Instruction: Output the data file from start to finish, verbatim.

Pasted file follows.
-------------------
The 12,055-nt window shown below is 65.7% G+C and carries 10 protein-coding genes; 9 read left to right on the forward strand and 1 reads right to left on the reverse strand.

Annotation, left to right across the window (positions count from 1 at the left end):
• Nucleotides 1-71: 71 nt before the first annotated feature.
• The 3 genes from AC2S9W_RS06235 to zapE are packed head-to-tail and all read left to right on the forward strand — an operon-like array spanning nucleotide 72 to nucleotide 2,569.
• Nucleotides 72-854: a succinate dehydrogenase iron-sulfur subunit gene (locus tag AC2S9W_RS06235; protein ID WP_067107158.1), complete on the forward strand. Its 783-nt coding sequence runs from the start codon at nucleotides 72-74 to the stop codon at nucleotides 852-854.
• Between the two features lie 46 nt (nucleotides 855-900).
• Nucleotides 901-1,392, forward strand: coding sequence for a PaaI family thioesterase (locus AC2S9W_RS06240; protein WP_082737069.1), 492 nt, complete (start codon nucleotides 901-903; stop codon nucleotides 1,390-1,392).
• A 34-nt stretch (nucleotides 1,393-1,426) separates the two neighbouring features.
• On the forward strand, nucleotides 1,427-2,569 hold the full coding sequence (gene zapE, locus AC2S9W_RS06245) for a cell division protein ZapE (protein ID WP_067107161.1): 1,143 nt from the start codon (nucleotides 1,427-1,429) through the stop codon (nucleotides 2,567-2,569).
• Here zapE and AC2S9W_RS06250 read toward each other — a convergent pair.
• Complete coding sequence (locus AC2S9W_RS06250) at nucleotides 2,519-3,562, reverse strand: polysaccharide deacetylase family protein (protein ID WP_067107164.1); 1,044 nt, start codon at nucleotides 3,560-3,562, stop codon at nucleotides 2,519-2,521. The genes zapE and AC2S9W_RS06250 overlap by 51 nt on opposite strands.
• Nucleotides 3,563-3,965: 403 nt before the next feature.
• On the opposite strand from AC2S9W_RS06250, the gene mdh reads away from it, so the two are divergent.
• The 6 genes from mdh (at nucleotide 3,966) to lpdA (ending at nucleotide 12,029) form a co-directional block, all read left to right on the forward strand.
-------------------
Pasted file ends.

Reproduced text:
The 12,055-nt window shown below is 65.7% G+C and carries 10 protein-coding genes; 9 read left to right on the forward strand and 1 reads right to left on the reverse strand.

Annotation, left to right across the window (positions count from 1 at the left end):
• Nucleotides 1-71: 71 nt before the first annotated feature.
• The 3 genes from AC2S9W_RS06235 to zapE are packed head-to-tail and all read left to right on the forward strand — an operon-like array spanning nucleotide 72 to nucleotide 2,569.
• Nucleotides 72-854: a succinate dehydrogenase iron-sulfur subunit gene (locus tag AC2S9W_RS06235; protein ID WP_067107158.1), complete on the forward strand. Its 783-nt coding sequence runs from the start codon at nucleotides 72-74 to the stop codon at nucleotides 852-854.
• Between the two features lie 46 nt (nucleotides 855-900).
• Nucleotides 901-1,392, forward strand: coding sequence for a PaaI family thioesterase (locus AC2S9W_RS06240; protein WP_082737069.1), 492 nt, complete (start codon nucleotides 901-903; stop codon nucleotides 1,390-1,392).
• A 34-nt stretch (nucleotides 1,393-1,426) separates the two neighbouring features.
• On the forward strand, nucleotides 1,427-2,569 hold the full coding sequence (gene zapE, locus AC2S9W_RS06245) for a cell division protein ZapE (protein ID WP_067107161.1): 1,143 nt from the start codon (nucleotides 1,427-1,429) through the stop codon (nucleotides 2,567-2,569).
• Here zapE and AC2S9W_RS06250 read toward each other — a convergent pair.
• Complete coding sequence (locus AC2S9W_RS06250) at nucleotides 2,519-3,562, reverse strand: polysaccharide deacetylase family protein (protein ID WP_067107164.1); 1,044 nt, start codon at nucleotides 3,560-3,562, stop codon at nucleotides 2,519-2,521. The genes zapE and AC2S9W_RS06250 overlap by 51 nt on opposite strands.
• Nucleotides 3,563-3,965: 403 nt before the next feature.
• On the opposite strand from AC2S9W_RS06250, the gene mdh reads away from it, so the two are divergent.
• The 6 genes from mdh (at nucleotide 3,966) to lpdA (ending at nucleotide 12,029) form a co-directional block, all read left to right on the forward strand.